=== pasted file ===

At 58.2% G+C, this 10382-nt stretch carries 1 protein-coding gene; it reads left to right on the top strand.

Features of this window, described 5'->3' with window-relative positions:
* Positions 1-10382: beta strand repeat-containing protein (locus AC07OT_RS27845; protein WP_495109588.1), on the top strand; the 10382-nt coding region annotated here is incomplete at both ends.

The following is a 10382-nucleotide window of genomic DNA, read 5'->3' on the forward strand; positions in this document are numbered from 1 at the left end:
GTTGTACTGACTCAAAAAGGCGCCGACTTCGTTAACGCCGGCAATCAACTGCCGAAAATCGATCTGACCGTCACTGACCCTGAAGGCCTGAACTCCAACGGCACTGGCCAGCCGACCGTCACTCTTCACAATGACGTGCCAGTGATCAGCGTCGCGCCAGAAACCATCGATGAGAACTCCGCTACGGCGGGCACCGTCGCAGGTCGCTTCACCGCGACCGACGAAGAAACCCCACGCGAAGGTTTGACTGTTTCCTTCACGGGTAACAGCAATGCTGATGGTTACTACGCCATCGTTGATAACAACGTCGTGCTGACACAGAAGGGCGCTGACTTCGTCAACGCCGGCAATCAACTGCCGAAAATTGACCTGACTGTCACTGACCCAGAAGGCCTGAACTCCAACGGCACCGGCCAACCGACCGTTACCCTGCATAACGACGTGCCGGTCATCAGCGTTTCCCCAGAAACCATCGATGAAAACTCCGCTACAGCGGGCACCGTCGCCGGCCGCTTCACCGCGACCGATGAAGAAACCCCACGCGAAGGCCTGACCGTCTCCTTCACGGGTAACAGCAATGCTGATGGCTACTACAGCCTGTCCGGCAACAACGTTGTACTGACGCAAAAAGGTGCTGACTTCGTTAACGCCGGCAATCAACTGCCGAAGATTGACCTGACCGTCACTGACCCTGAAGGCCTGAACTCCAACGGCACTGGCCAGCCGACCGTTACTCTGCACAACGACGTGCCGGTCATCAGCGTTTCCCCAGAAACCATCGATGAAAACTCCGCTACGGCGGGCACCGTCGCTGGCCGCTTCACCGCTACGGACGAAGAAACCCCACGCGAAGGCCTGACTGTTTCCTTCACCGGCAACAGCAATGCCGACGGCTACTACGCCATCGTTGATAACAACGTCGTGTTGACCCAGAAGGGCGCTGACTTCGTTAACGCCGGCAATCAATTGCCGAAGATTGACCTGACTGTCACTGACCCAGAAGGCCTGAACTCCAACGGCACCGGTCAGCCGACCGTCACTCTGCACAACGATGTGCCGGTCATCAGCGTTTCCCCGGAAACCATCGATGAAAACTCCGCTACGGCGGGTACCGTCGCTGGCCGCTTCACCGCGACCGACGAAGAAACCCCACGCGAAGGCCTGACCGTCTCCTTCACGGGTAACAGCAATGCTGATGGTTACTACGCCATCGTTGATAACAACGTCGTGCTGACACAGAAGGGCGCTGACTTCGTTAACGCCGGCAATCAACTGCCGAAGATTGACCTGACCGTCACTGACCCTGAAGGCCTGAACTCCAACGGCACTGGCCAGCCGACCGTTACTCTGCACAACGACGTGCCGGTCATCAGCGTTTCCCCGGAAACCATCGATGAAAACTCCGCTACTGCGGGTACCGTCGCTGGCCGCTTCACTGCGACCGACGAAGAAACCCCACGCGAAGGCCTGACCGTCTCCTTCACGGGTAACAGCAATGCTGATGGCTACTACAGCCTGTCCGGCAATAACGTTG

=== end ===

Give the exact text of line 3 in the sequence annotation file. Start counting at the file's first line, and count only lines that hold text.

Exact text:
* Positions 1-10382: beta strand repeat-containing protein (locus AC07OT_RS27845; protein WP_495109588.1), on the top strand; the 10382-nt coding region annotated here is incomplete at both ends.